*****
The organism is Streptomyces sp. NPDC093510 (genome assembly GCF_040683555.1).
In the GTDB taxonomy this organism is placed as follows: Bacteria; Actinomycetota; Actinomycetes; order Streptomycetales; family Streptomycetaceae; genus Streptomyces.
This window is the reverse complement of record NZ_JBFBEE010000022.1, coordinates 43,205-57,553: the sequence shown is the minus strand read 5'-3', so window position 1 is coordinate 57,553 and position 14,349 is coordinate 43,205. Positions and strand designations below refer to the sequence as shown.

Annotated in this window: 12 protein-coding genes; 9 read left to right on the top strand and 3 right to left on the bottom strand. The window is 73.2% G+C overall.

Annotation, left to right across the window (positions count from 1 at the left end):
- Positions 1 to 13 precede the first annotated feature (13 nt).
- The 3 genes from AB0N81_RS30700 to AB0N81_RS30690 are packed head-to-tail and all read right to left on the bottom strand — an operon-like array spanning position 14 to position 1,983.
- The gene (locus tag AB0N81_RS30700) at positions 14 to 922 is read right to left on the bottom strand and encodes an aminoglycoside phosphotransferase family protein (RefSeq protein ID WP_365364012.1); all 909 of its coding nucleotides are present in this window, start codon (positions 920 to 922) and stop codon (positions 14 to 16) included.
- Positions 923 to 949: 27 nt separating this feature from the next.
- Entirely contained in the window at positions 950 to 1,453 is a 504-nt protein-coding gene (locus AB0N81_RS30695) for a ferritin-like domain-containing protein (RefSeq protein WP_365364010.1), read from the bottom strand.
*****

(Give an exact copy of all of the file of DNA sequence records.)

The organism is Streptomyces sp. NPDC093510 (genome assembly GCF_040683555.1).
In the GTDB taxonomy this organism is placed as follows: Bacteria; Actinomycetota; Actinomycetes; order Streptomycetales; family Streptomycetaceae; genus Streptomyces.
This window is the reverse complement of record NZ_JBFBEE010000022.1, coordinates 43,205-57,553: the sequence shown is the minus strand read 5'-3', so window position 1 is coordinate 57,553 and position 14,349 is coordinate 43,205. Positions and strand designations below refer to the sequence as shown.

Annotated in this window: 12 protein-coding genes; 9 read left to right on the top strand and 3 right to left on the bottom strand. The window is 73.2% G+C overall.

Annotation, left to right across the window (positions count from 1 at the left end):
- Positions 1 to 13 precede the first annotated feature (13 nt).
- The 3 genes from AB0N81_RS30700 to AB0N81_RS30690 are packed head-to-tail and all read right to left on the bottom strand — an operon-like array spanning position 14 to position 1,983.
- The gene (locus tag AB0N81_RS30700) at positions 14 to 922 is read right to left on the bottom strand and encodes an aminoglycoside phosphotransferase family protein (RefSeq protein ID WP_365364012.1); all 909 of its coding nucleotides are present in this window, start codon (positions 920 to 922) and stop codon (positions 14 to 16) included.
- Positions 923 to 949: 27 nt separating this feature from the next.
- Entirely contained in the window at positions 950 to 1,453 is a 504-nt protein-coding gene (locus AB0N81_RS30695) for a ferritin-like domain-containing protein (RefSeq protein WP_365364010.1), read from the bottom strand.